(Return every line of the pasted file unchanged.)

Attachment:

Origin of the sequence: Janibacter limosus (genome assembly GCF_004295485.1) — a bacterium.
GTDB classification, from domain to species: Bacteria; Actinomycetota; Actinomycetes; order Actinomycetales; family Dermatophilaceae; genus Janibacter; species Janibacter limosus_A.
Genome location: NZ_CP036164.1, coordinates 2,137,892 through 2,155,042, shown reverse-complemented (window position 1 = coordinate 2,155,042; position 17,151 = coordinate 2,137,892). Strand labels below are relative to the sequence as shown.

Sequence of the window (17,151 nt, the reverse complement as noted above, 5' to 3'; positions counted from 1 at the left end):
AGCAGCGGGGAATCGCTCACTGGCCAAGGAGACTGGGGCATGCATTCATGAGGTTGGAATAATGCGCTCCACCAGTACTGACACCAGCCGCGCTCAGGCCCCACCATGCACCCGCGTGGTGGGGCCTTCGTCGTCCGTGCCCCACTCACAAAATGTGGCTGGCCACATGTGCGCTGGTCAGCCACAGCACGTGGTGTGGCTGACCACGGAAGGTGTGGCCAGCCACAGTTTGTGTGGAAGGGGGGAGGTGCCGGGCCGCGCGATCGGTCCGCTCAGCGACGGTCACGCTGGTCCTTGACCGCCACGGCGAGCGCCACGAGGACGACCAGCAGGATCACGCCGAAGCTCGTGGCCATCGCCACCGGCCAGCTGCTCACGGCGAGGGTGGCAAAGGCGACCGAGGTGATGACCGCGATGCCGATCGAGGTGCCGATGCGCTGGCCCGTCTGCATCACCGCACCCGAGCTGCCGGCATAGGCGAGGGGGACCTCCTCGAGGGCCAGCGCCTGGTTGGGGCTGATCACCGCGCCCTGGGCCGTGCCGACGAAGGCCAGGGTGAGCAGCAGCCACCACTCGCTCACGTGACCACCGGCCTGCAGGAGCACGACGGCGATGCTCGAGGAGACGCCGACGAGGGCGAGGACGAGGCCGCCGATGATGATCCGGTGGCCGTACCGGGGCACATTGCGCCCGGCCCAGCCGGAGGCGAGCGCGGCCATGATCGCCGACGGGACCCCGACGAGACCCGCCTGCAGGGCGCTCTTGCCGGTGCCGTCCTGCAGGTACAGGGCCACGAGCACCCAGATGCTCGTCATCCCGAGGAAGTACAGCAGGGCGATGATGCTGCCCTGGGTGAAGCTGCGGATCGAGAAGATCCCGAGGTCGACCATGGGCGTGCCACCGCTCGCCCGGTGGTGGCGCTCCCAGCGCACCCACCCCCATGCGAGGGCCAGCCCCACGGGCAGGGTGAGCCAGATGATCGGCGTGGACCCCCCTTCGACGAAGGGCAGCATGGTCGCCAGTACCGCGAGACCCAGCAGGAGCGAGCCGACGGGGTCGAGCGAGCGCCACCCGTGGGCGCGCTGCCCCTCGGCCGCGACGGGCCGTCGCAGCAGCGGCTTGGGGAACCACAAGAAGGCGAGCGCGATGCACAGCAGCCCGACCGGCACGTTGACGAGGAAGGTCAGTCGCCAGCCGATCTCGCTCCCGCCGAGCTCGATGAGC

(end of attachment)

Origin of the sequence: Janibacter limosus (genome assembly GCF_004295485.1) — a bacterium.
GTDB classification, from domain to species: Bacteria; Actinomycetota; Actinomycetes; order Actinomycetales; family Dermatophilaceae; genus Janibacter; species Janibacter limosus_A.
Genome location: NZ_CP036164.1, coordinates 2,137,892 through 2,155,042, shown reverse-complemented (window position 1 = coordinate 2,155,042; position 17,151 = coordinate 2,137,892). Strand labels below are relative to the sequence as shown.

Sequence of the window (17,151 nt, the reverse complement as noted above, 5' to 3'; positions counted from 1 at the left end):
AGCAGCGGGGAATCGCTCACTGGCCAAGGAGACTGGGGCATGCATTCATGAGGTTGGAATAATGCGCTCCACCAGTACTGACACCAGCCGCGCTCAGGCCCCACCATGCACCCGCGTGGTGGGGCCTTCGTCGTCCGTGCCCCACTCACAAAATGTGGCTGGCCACATGTGCGCTGGTCAGCCACAGCACGTGGTGTGGCTGACCACGGAAGGTGTGGCCAGCCACAGTTTGTGTGGAAGGGGGGAGGTGCCGGGCCGCGCGATCGGTCCGCTCAGCGACGGTCACGCTGGTCCTTGACCGCCACGGCGAGCGCCACGAGGACGACCAGCAGGATCACGCCGAAGCTCGTGGCCATCGCCACCGGCCAGCTGCTCACGGCGAGGGTGGCAAAGGCGACCGAGGTGATGACCGCGATGCCGATCGAGGTGCCGATGCGCTGGCCCGTCTGCATCACCGCACCCGAGCTGCCGGCATAGGCGAGGGGGACCTCCTCGAGGGCCAGCGCCTGGTTGGGGCTGATCACCGCGCCCTGGGCCGTGCCGACGAAGGCCAGGGTGAGCAGCAGCCACCACTCGCTCACGTGACCACCGGCCTGCAGGAGCACGACGGCGATGCTCGAGGAGACGCCGACGAGGGCGAGGACGAGGCCGCCGATGATGATCCGGTGGCCGTACCGGGGCACATTGCGCCCGGCCCAGCCGGAGGCGAGCGCGGCCATGATCGCCGACGGGACCCCGACGAGACCCGCCTGCAGGGCGCTCTTGCCGGTGCCGTCCTGCAGGTACAGGGCCACGAGCACCCAGATGCTCGTCATCCCGAGGAAGTACAGCAGGGCGATGATGCTGCCCTGGGTGAAGCTGCGGATCGAGAAGATCCCGAGGTCGACCATGGGCGTGCCACCGCTCGCCCGGTGGTGGCGCTCCCAGCGCACCCACCCCCATGCGAGGGCCAGCCCCACGGGCAGGGTGAGCCAGATGATCGGCGTGGACCCCCCTTCGACGAAGGGCAGCATGGTCGCCAGTACCGCGAGACCCAGCAGGAGCGAGCCGACGGGGTCGAGCGAGCGCCACCCGTGGGCGCGCTGCCCCTCGGCCGCGACGGGCCGTCGCAGCAGCGGCTTGGGGAACCACAAGAAGGCGAGCGCGATGCACAGCAGCCCGACCGGCACGTTGACGAGGAAGGTCAGTCGCCAGCCGATCTCGCTCCCGCCGAGCTCGATGAGC